The high number of quakes this year are mainly due to some strong and lengthy aftershocks occurring after the major 7 and 8 magnitude quakes experienced near the beginning of the year.

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Back To Copperopolis – Rockhound Field Trip

Back To Copperopolis – Rockhound Field Trip

After the first dig, Jessie and I just couldn’t resist taking a second run back there right away. We had another person with us, too – she had seen Jessie’s cache from the first trip and was gung ho to try her hand at digging a few herself. This time the weather was warm but not as excruciating as the first time in.

I did some studying before this trip and found that our spot is in the Southern portion of a formation that runs all the way up to highway 26 and possibly even further North than that. Not having a lot of time to explore this time, we settled for just going back to the dig knowing that we’d find something. Something turned out to be a lot better than our first try at the pit.

Beginner’s luck doesn’t quite explain Jessie’s luck in finding a major pocket. She again had the biggest load to carry back to the car this time. While I had the biggest stone of the day – Jess once again topped me out with a spectacular green moss crystal. Her friend,Gina, was amazed and thrilled with her cache. While she came along expecting to find a few crystals, she was not prepared for the size of the stones she was finding. To tell the truth – neither were we.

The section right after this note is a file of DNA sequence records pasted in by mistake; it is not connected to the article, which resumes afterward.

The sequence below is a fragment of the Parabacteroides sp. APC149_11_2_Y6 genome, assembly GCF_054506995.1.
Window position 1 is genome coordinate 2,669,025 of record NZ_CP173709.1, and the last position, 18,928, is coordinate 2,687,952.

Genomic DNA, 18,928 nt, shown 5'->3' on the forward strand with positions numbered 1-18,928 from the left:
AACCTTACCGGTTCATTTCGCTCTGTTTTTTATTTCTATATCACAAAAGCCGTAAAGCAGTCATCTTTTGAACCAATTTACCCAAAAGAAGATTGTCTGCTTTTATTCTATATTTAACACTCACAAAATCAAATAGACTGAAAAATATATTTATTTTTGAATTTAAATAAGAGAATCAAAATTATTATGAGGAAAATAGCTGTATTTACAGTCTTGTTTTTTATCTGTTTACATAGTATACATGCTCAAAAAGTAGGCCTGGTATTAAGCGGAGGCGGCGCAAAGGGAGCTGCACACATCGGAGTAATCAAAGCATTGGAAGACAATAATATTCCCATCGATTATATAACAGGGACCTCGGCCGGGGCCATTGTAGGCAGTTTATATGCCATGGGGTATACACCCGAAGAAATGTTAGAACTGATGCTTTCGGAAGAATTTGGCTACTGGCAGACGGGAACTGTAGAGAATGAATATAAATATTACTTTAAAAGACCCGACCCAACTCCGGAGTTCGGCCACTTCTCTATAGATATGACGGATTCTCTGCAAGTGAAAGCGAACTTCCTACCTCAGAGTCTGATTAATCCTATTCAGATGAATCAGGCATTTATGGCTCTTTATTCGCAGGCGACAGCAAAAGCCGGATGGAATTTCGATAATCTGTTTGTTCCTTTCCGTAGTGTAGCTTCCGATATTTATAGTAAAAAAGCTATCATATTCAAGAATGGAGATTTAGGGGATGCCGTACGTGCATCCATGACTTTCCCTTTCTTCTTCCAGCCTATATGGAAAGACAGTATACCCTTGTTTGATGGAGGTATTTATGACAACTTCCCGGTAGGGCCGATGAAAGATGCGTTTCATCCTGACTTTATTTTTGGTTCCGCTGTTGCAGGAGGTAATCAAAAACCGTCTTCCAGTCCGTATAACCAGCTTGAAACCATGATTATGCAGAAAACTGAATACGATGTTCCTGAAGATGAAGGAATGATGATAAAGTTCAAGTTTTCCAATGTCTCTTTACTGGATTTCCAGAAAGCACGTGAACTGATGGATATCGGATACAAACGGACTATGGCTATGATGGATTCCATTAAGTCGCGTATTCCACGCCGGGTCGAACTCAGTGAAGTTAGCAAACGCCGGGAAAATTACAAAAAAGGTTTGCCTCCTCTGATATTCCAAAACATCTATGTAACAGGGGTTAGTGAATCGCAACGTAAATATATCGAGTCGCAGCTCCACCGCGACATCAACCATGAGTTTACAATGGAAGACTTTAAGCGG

For all Gina’s friends back home she said would never believe she actually found those herself — yeah, she did – and they were AWESOME!  I didn’t get pics of hers, but they are about the same trend as the ones in the pics below.

That said – we took some more pics for you all to enjoy.

Favorites from my dig cache
These are my favorites for the day. The one on the left is the biggest single crystal of the day.

The crystal on the left was the biggest single of the day. It’s not the best crystal, however. It’s got a bit too many of the watery feathers in it to be clear at the size it is. The medium size crystals are much clearer than the larger ones.

Quartz Crystals from Copperopolis 5
These are Jessie's favorites from the day.

Jessie  had the biggest cluster (top left) and a lot of beautiful medium sized clear stones. She also got a lot of so-so stones that will probably end up being the start of what I call “driveway rock” collection. Those are the stones you toss in the yard somewhere for decoration. Non-hunters seem to love looking at these piles and picking something out for themselves to take home. There’s always party favors somewhere when you visit a rockhound’s home.

Let’s move on to the real prize of the day – also one of Jessie’s finds:

Moss quartz crystal
Gorgeous water clear crystal with green moss.

I have never seen a true moss quartz crystal before, and perhaps that isn’t the right technical name for it, but one look at that picture and I’m sure you’ll agree that it’s about the best description to be had for this gorgeous stone. It’s close to an inch wide and there is a crust, as you can see, but promises to be a stunning pendant piece when the layer is removed.

We did explore around the rock formation above the dig up by the main road this time. The view was spectacular. Almost spectacular enough to make me actually like being in California for awhile.

Copperopolis view from the top
Veiw from the rock formation above the dig site.

And of course – Rickie had a great time and enjoyed a little more sun and hiking this time with the weather a bit cooler than last time. I think his smile says more about how the day went than anything else I can say.

Dogs can so smile.
Love this guys smile - he says it all for all three of us.

Um….if anyone should make it out to Copperopolis and find a folding army shovel……..It’s mine. Could ya let me know it’s been located?   I’ll be back for it – trust me  on that one!